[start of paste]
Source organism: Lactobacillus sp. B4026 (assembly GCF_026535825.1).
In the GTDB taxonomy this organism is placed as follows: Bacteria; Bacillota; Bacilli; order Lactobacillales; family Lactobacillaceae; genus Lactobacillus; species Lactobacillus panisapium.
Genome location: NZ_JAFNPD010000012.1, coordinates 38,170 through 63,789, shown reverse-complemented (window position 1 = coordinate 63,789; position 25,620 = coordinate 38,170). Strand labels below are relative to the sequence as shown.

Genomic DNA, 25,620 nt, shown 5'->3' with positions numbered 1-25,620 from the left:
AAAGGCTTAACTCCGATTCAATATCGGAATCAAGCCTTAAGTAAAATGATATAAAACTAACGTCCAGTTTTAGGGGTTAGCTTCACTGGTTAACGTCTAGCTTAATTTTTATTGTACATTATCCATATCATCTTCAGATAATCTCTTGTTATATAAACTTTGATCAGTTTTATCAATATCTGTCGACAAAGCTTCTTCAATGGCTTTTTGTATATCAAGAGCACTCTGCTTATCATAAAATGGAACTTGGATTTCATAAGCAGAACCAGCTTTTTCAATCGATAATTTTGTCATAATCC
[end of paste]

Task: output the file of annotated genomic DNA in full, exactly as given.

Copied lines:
Source organism: Lactobacillus sp. B4026 (assembly GCF_026535825.1).
In the GTDB taxonomy this organism is placed as follows: Bacteria; Bacillota; Bacilli; order Lactobacillales; family Lactobacillaceae; genus Lactobacillus; species Lactobacillus panisapium.
Genome location: NZ_JAFNPD010000012.1, coordinates 38,170 through 63,789, shown reverse-complemented (window position 1 = coordinate 63,789; position 25,620 = coordinate 38,170). Strand labels below are relative to the sequence as shown.

Genomic DNA, 25,620 nt, shown 5'->3' with positions numbered 1-25,620 from the left:
AAAGGCTTAACTCCGATTCAATATCGGAATCAAGCCTTAAGTAAAATGATATAAAACTAACGTCCAGTTTTAGGGGTTAGCTTCACTGGTTAACGTCTAGCTTAATTTTTATTGTACATTATCCATATCATCTTCAGATAATCTCTTGTTATATAAACTTTGATCAGTTTTATCAATATCTGTCGACAAAGCTTCTTCAATGGCTTTTTGTATATCAAGAGCACTCTGCTTATCATAAAATGGAACTTGGATTTCATAAGCAGAACCAGCTTTTTCAATCGATAATTTTGTCATAATCC